This economic resiliency propelled the stock market soon after the recession began. Initially, it seemed as if the stock market was “out of touch” with the realities of the pandemic and economy. However, markets and investors are always forward-looking. They are not always justified in their optimism, which is why crashes and corrections can occur abruptly. In this case, however, the market perspective that the economy could recover was validated. Additionally the market likes certainty and dislikes uncertainty so as we have received more news throughout the year whether is was improving Covid numbers, the election results regardless of the outcome, or information on the vaccine the market responded positively. 

Chart: This chart shows the S&P 500 stock market index across three timeframes. Stocks recovered from their lows very quickly and have since reached new all-time highs.

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Sources: Clearnomics, Standard & Poor’s, December 2020

What should investors remember  in 2021?

As 2021 approaches, it’s clear that there are still many challenges ahead. The second half of the recovery – i.e. the remaining 10 million jobs that are still lost – may take longer and be more difficult. Over 5.5 million Americans are still receiving unemployment benefits each week, many of whom are in sectors such as retail, dining and hospitality that have been hit hard by reduced capacity and social distancing. Although vaccines are now being rolled out across the country, it may be some time before these businesses find relief.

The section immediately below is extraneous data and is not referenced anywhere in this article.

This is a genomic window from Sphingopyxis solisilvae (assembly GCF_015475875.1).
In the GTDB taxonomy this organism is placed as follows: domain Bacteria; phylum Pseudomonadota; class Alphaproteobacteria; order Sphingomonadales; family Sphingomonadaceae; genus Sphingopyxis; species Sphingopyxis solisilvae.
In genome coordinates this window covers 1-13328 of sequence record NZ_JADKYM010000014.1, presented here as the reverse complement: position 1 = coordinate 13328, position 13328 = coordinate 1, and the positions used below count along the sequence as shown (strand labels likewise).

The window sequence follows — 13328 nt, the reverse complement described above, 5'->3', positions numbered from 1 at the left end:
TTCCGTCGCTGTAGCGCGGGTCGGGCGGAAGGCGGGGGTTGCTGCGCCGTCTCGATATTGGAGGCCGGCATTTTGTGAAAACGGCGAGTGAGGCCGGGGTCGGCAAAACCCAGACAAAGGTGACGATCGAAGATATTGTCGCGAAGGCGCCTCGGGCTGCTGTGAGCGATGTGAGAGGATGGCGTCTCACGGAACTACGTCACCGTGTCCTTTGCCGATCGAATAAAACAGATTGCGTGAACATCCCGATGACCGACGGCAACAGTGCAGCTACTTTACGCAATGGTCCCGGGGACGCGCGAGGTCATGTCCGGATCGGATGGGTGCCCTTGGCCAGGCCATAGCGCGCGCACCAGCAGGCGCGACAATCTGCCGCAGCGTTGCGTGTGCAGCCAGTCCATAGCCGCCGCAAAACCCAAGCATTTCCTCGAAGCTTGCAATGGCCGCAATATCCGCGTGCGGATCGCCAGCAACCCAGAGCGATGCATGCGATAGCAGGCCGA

Additionally, the stock market has risen dramatically in just a short period. While this is welcome news and benefits portfolios, investors ought to stay disciplined and expect periods of uncertainty over the next year. The best approach, as always, continues to be diversifying and keeping a level head in the face of market volatility. Regions or Sectors that performed well in 2020 (e.g technology), may not be top performers in 2021, where other sectors that underperformed (e.g Non US Stocks, or financials) may bounce back in the coming year. 

Staying invested even when markets are volatile is generally a good investing behavior. Regular contributions through market movements allows investors to take advantage of dollar cost averaging no matter the amount of the contribution. MoneyLion members have an easy way of doing this with Auto Invest.

In 2021, a consistent, steady plan matters

At this point in the crisis, it’s clear that investors who stayed resilient had a better chance of riding out the storm. This is a lesson that history has shown time and time again, and is one that should not be forgotten as investors prepare for 2021 and beyond.

Stick to your plan in 2021 with MoneyLion

When you invest with us, we’ll help you set up an automatic investment plan that works for you and invest it in a managed portfolio based on your preferences and an auto invest settings that allows you to add funds on your schedule. It’s simply a smart, easy way to invest! And you can start with as little as $5.